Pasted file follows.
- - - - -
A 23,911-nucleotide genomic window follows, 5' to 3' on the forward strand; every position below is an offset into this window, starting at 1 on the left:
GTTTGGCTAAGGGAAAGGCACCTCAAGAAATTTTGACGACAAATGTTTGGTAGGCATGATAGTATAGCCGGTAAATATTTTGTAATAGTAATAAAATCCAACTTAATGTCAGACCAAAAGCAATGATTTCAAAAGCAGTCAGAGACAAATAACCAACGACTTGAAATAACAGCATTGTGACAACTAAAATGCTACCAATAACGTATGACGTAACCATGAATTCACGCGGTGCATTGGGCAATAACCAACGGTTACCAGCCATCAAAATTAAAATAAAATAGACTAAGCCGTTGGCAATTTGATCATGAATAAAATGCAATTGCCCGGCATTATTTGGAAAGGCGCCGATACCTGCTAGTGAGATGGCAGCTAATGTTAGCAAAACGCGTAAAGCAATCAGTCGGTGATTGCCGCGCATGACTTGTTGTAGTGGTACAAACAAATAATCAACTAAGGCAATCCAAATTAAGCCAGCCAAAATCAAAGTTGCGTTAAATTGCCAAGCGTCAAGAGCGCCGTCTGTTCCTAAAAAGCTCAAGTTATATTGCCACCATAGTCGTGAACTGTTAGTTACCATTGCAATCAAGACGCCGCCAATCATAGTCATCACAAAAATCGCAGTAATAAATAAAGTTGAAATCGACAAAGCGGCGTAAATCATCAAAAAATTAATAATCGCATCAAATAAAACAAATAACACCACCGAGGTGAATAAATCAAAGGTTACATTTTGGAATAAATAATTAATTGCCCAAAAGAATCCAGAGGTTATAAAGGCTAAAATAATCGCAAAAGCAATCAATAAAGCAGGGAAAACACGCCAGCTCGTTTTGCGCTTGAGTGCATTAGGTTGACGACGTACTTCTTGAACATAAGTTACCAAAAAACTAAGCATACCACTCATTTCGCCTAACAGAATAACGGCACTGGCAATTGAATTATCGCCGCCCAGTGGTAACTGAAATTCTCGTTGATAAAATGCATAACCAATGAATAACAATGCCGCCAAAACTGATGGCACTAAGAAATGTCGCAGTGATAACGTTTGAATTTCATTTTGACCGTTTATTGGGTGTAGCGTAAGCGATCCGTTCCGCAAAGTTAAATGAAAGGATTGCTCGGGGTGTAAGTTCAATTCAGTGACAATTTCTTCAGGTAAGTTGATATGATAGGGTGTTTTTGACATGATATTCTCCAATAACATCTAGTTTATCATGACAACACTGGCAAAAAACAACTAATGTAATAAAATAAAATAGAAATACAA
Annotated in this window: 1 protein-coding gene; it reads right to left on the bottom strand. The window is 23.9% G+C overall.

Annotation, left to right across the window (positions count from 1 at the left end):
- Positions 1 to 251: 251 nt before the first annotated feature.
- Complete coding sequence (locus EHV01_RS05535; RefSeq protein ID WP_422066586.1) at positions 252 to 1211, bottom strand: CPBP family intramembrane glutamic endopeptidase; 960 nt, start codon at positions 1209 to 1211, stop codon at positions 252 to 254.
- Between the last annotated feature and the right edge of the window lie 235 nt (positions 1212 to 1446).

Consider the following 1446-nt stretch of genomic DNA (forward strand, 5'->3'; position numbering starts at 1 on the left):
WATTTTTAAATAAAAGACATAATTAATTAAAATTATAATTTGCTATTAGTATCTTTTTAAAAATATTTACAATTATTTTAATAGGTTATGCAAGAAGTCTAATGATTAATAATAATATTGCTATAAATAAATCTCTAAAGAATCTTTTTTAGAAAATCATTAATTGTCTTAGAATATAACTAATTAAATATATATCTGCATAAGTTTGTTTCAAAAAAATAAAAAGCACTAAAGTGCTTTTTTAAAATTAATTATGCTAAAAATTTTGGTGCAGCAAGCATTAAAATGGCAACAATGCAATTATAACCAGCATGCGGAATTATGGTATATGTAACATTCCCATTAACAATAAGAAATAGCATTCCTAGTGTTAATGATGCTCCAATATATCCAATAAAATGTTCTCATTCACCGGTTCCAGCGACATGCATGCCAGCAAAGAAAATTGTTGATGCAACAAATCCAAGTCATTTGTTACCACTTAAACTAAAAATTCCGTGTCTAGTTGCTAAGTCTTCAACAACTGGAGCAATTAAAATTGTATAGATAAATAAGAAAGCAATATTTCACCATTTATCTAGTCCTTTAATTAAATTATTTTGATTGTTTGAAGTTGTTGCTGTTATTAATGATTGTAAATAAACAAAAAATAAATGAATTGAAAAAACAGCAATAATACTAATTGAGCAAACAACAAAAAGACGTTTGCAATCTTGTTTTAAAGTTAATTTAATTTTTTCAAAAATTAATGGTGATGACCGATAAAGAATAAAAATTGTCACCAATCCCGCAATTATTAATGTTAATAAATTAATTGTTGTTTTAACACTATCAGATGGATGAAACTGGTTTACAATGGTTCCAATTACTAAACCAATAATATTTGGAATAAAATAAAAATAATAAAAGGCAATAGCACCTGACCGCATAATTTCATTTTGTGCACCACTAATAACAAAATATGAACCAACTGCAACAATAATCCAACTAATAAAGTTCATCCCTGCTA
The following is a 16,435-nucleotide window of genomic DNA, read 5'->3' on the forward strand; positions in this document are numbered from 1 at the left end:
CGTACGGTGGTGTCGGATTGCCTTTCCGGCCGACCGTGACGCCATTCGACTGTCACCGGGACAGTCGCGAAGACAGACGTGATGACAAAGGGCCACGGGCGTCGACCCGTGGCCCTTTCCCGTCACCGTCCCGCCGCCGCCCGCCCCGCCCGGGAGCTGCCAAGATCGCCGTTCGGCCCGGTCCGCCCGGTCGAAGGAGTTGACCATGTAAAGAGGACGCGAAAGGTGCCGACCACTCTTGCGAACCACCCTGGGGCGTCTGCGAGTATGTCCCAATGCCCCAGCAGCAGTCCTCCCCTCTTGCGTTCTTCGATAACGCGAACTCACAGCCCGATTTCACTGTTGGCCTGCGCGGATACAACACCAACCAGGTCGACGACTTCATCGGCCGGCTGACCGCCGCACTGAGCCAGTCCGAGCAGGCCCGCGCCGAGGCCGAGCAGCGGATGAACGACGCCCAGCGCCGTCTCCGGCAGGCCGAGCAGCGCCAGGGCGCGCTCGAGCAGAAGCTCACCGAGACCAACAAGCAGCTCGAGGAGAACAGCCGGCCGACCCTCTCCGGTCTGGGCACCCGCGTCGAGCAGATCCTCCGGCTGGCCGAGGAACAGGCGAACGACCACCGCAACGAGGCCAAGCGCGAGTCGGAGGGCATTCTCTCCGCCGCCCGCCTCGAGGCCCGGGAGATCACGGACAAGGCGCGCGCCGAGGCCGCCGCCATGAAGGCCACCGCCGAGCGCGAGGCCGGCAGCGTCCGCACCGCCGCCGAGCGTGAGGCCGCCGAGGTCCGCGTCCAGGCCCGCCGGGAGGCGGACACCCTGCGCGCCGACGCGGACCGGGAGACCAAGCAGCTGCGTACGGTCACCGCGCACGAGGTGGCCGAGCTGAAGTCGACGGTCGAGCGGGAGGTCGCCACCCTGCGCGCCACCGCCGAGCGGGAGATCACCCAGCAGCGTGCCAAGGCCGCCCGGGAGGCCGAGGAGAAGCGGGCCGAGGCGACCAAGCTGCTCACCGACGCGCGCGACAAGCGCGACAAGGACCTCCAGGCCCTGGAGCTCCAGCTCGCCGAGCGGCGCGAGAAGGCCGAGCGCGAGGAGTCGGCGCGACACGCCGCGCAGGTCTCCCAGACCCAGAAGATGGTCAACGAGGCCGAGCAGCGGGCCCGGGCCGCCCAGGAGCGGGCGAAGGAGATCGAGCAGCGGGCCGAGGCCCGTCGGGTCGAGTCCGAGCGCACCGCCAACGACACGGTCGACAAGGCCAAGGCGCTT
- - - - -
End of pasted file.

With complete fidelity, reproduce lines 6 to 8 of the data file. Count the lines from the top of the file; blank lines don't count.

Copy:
- Complete coding sequence (locus EHV01_RS05535; RefSeq protein ID WP_422066586.1) at positions 252 to 1211, bottom strand: CPBP family intramembrane glutamic endopeptidase; 960 nt, start codon at positions 1209 to 1211, stop codon at positions 252 to 254.
- Between the last annotated feature and the right edge of the window lie 235 nt (positions 1212 to 1446).

Consider the following 1446-nt stretch of genomic DNA (forward strand, 5'->3'; position numbering starts at 1 on the left):